Profiles of the Unaffiliated

Annie Nelson of the Columbia Tribune (Missouri) profiles a number of people in the region who are unaffiliated with any particular religious group.

unaffiliated.gif

They’re not all atheists, but they’re sick and tired of the faith in which they were raised:

Columbia atheist Ken Albright was a little boy when he first started questioning the fundamentalist Christian beliefs being taught to him at the Church of the Nazarene after a Sunday school teacher told him the moon would turn to blood during the rapture, the Christian prophesy of the end times on Earth.

“I thought, ‘I know the moon isn’t made of cheese, so how are they going to do that?’ You know, they talked about people rising up from the dead – what age are they going to be in heaven? … When babies go to heaven, is someone going to have to change their diapers? There are so many issues with the after-the-rapture stuff if you try to apply any logic to it that it falls apart, but most religion does if you apply logic to it,” Albright said, “and I was a logical squirt, I guess.”

[Rebecca] MacLeod said she has a hard time reconciling certain religious beliefs, like the fact that her baby niece was born with sin. “She doesn’t know about good and evil, and she doesn’t have to,” MacLeod said.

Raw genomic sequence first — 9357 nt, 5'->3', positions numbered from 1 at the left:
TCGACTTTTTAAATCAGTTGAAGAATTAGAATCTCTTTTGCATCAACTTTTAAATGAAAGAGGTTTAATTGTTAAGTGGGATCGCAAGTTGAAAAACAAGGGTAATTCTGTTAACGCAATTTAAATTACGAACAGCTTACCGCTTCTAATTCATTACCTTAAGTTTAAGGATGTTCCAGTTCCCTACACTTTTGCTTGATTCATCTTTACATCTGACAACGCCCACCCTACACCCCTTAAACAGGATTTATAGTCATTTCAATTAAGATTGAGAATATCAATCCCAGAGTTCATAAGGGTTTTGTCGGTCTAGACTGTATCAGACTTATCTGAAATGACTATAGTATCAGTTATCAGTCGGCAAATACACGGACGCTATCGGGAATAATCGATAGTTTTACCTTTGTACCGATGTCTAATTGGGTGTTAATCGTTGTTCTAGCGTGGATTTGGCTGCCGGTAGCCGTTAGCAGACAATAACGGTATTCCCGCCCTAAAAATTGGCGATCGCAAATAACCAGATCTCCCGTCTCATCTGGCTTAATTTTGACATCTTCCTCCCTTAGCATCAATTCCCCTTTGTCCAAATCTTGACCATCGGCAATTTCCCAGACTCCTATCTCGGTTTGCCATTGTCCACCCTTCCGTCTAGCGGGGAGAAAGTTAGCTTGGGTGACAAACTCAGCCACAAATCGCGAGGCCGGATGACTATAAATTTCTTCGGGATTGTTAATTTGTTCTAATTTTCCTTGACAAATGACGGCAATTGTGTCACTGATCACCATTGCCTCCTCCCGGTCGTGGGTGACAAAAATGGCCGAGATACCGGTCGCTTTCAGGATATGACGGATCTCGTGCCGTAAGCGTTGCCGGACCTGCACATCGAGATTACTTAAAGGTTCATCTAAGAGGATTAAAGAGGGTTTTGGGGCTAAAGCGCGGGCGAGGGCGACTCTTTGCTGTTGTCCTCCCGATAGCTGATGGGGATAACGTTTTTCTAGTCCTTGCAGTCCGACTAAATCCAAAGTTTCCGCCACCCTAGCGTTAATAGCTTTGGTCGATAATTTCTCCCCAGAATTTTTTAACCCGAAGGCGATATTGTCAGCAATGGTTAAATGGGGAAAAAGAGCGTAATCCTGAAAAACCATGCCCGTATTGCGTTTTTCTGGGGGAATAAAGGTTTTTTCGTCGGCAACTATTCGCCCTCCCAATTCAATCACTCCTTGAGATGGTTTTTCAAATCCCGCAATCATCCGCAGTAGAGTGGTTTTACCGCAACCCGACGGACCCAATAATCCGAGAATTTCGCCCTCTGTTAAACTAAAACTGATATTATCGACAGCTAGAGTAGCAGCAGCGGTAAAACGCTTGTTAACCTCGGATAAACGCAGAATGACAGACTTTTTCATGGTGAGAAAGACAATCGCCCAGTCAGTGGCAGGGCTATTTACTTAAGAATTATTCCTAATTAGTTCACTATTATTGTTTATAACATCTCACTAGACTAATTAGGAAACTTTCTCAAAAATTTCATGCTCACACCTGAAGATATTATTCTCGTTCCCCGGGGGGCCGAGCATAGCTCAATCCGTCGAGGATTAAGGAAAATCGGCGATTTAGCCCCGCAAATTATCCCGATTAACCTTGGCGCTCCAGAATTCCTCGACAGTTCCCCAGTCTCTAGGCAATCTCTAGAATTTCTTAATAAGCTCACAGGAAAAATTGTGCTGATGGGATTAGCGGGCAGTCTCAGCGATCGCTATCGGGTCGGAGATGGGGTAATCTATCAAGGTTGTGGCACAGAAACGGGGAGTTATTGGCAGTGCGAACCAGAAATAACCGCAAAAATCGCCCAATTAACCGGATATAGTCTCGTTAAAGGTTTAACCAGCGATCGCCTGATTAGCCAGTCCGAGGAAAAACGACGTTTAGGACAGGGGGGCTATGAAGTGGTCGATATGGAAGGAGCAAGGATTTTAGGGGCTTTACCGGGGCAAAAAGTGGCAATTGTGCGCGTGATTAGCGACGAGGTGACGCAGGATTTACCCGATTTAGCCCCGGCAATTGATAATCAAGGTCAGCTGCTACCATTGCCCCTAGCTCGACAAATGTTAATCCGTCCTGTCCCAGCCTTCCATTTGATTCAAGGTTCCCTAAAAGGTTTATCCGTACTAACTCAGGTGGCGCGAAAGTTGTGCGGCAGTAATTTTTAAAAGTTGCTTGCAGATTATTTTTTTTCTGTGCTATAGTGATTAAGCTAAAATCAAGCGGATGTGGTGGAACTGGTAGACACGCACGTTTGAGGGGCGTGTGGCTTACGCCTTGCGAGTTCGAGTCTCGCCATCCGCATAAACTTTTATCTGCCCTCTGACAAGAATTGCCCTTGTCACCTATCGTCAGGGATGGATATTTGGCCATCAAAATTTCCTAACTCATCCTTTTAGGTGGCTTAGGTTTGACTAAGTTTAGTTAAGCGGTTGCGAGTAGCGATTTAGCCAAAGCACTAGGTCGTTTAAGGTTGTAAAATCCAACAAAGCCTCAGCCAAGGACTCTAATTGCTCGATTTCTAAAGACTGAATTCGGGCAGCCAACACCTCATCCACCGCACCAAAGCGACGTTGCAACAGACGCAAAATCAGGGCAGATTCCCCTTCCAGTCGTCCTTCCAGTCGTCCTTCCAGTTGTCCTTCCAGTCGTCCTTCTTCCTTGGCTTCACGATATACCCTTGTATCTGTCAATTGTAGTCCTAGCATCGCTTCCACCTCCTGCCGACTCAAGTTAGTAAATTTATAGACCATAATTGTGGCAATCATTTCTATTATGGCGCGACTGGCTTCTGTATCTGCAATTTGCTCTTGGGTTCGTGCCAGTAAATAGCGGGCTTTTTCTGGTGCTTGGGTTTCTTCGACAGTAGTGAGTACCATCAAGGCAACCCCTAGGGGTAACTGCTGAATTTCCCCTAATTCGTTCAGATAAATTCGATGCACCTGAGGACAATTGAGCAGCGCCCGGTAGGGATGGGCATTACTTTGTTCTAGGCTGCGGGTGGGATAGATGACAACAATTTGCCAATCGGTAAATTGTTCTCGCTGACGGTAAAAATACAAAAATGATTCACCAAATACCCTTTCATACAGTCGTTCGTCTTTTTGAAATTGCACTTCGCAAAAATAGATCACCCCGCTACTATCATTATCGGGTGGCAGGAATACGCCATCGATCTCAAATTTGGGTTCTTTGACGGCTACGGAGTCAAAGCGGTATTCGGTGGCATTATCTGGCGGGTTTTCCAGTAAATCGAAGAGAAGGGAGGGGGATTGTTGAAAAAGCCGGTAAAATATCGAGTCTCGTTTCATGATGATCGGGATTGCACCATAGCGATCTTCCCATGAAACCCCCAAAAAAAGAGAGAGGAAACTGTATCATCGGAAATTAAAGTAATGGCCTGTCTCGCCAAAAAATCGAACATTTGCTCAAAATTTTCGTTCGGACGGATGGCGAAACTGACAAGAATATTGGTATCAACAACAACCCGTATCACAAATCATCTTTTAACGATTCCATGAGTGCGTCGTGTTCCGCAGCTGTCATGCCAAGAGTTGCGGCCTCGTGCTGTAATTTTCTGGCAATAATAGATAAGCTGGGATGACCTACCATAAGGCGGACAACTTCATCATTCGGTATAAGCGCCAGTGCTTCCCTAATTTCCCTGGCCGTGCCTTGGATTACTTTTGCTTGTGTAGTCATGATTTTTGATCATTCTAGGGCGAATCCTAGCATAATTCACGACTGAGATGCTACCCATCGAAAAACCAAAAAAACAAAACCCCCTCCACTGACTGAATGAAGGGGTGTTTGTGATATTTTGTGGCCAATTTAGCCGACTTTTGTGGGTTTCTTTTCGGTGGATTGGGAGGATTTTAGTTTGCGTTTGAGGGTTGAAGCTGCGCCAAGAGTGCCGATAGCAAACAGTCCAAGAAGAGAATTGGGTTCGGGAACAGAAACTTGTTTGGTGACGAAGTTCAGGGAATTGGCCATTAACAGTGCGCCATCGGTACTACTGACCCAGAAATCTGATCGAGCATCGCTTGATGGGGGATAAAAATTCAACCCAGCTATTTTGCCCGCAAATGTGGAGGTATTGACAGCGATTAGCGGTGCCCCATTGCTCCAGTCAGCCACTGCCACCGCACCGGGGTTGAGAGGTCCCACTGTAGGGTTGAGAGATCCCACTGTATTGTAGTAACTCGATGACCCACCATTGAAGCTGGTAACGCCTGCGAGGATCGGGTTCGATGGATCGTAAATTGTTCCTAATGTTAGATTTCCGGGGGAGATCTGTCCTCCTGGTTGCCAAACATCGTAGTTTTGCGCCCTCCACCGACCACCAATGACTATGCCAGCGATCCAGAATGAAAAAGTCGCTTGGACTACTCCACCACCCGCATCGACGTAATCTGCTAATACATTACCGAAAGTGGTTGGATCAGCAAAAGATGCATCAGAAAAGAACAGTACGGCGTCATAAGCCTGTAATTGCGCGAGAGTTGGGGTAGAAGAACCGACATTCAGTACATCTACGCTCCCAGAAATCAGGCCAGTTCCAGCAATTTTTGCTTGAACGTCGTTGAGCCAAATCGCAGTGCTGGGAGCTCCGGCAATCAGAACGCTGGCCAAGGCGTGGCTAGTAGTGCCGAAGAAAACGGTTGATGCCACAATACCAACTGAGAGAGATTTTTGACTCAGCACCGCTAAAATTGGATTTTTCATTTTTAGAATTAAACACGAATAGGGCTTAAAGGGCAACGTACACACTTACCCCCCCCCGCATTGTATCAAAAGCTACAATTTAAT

She can’t accept Jesus Christ being a man and God at the same time, and she doesn’t think there is a way to have God’s word – as in religious texts – without proving the existence of God in the first place.

“I find that there is a lot of beauty and truth just experiencing the world through five senses, and if you need something more than that, then you’re not experiencing what’s happening – the journey, if you will,” she said.

Ted Jensen… believes in the teachings of Jesus Christ but said he rarely, if ever, goes to church….

Jensen doesn’t like the intolerance of religions toward each other and thinks religions often can hide irrational thinking like religious radicals. “There’s good religion and bad religion,” Jensen said.

I sometimes get asked if I wish to convert everyone to atheism.

Personally, I could care less if you’re a Scarlet-A atheist or not.

I’d much rather have people of faith shake off the stronghold that religion has on their lives.

Be unaffiliated. Be an ex-Catholic or an ex-Mormon. Be an Apatheist if you wish.

Just don’t let religion run or ruin your life if that’s what it does.

Not every faith or denomination is destructive to society, but many are. The people that leave them don’t have to join our “club,” but the more “nones” we have in this country, the better off we all are.


[tags]atheist, atheism[/tags]

  • Kate

    but the more “nones” we have in this country, the better off we all are.

    Really? You think Mike Clawson or Erik would be better people without Christianity?

  • http://friendlyatheist.com Hemant Mehta

    Really? You think Mike Clawson or Erik would be better people without Christianity?

    Would they be better people? Doubtful. Would society be better off if more Christians acted/thought the way they did? Yep, I think so.